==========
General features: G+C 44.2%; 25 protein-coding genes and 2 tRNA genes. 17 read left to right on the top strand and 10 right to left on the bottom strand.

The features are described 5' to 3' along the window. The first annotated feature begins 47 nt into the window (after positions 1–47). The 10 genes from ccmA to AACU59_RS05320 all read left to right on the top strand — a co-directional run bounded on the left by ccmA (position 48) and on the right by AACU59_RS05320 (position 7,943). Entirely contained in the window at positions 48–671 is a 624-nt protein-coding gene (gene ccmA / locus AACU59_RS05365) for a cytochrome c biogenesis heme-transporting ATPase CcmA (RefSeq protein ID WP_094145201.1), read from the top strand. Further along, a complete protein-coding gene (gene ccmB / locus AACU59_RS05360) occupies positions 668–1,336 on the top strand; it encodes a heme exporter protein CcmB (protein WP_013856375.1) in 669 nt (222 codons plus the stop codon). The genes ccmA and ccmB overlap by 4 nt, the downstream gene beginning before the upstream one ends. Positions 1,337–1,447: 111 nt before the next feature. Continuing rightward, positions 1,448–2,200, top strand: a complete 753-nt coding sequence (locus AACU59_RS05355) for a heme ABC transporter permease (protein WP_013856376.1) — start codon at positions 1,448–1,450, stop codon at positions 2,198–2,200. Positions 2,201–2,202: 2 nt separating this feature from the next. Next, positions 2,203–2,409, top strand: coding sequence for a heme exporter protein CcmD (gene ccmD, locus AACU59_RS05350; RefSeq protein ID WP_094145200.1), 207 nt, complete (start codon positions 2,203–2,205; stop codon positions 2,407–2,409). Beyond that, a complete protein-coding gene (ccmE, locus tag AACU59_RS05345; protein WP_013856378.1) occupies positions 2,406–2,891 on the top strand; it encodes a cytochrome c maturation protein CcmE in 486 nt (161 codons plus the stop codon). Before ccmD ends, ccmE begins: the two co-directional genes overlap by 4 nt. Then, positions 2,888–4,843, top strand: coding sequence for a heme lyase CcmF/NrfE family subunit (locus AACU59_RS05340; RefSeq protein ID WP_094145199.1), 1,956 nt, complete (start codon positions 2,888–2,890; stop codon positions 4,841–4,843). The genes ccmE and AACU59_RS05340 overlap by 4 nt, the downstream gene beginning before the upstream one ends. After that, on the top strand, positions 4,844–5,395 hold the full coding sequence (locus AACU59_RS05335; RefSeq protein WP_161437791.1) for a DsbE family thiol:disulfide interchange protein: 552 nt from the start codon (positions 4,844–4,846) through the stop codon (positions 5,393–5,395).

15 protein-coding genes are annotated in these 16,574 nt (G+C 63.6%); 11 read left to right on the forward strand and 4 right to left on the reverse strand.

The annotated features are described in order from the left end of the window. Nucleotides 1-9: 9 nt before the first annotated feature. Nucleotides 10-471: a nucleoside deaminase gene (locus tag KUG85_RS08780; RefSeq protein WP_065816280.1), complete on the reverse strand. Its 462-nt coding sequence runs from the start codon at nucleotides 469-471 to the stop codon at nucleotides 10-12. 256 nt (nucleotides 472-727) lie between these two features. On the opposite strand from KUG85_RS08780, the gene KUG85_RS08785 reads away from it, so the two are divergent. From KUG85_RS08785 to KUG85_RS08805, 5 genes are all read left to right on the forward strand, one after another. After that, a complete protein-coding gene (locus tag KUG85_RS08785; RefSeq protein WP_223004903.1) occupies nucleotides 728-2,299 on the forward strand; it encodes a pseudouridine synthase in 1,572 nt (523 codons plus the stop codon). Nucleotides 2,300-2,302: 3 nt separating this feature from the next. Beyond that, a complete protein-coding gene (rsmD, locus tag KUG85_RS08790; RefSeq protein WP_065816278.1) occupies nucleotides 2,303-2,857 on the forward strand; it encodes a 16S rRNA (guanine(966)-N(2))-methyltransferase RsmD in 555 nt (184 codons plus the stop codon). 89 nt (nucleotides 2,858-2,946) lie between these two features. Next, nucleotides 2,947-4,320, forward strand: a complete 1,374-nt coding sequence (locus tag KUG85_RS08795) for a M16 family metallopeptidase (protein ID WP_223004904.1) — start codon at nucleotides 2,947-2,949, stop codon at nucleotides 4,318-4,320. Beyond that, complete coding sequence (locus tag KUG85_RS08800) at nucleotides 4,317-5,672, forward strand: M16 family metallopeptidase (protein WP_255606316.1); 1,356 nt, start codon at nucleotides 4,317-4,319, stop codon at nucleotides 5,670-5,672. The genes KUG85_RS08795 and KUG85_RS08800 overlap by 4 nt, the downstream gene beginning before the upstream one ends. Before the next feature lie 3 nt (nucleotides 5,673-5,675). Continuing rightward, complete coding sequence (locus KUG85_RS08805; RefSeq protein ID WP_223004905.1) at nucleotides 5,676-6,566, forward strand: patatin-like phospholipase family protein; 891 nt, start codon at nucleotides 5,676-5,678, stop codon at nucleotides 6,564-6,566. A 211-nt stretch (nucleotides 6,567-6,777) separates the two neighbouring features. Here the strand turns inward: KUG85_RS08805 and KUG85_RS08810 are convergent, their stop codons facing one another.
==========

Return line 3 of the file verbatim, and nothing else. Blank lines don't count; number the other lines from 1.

15 protein-coding genes are annotated in these 16,574 nt (G+C 63.6%); 11 read left to right on the forward strand and 4 right to left on the reverse strand.